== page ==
It is Spain. It is 1476 in the year of our
Lord. A condemned witch is being prepared for
the stake. She says to a friend, some years
younger than herself: Look, they pile the faggots
high! How they fear us, we who generate the action
of flames. Ah, the crowd gathers. Curiosity
draws them. Death is a cold number and the heat
of this death is strange to them. It is a new kind
of dying which comes once the art of life is learned.
Sister, one last request—for the child—do not lose
sight of him. I know he will be a good person,
creative and giving. I do not demand too much
for you are capable of my request. Your fears
are many: there is no need to fear, but you will learn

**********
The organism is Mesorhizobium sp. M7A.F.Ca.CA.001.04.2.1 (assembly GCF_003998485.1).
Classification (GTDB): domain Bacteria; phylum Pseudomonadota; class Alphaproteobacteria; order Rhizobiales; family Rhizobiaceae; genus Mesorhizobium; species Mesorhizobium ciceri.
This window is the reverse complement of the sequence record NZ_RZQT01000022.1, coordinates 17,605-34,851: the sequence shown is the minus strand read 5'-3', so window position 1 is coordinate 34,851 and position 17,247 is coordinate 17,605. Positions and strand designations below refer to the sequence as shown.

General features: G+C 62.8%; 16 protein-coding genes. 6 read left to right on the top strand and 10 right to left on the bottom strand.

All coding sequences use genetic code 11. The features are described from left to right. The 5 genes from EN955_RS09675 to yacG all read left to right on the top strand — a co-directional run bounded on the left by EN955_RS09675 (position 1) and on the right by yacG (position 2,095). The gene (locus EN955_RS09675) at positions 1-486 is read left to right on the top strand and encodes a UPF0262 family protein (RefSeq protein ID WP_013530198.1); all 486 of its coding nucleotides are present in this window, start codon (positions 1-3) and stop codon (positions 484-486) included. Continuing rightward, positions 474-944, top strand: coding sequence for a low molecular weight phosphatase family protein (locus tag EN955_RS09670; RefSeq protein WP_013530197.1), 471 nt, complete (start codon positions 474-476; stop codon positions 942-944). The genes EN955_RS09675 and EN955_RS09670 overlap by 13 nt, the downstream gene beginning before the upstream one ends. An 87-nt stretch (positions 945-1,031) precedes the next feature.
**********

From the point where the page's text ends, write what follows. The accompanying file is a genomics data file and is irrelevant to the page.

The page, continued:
that for yourself. See how the crowd grows! Their
shapes form a city in the evening shadows. The chill
air pierces their flesh. Sister, read my journals,
then secure them. Their knowledge is for you alone.
When he is old enough, share them with him. Befriend
him. I know I do not overburden you for you have
a strength and a power you are not yet aware of. Hush!
They come for me. Let it soon be deepest night. I
desire these flames to burn daggers against the blackest
sky. Beware the crowd, for the heat draws them!
Gayle Lauradunn’s Reaching for Air was Finalist for Best First Book of Poetry (Texas Institute of Letters); her book-length persona poem All the Wild and Holy: a Life of Eunice Williams, 1696-1785, received Honorable Mention for the May Sarton Poetry Prize. Her third book will appear spring 2020. She received fellowships from Virginia Center for Creative Arts, Cummington Community of the Arts, and Squaw Valley Poetry Workshop.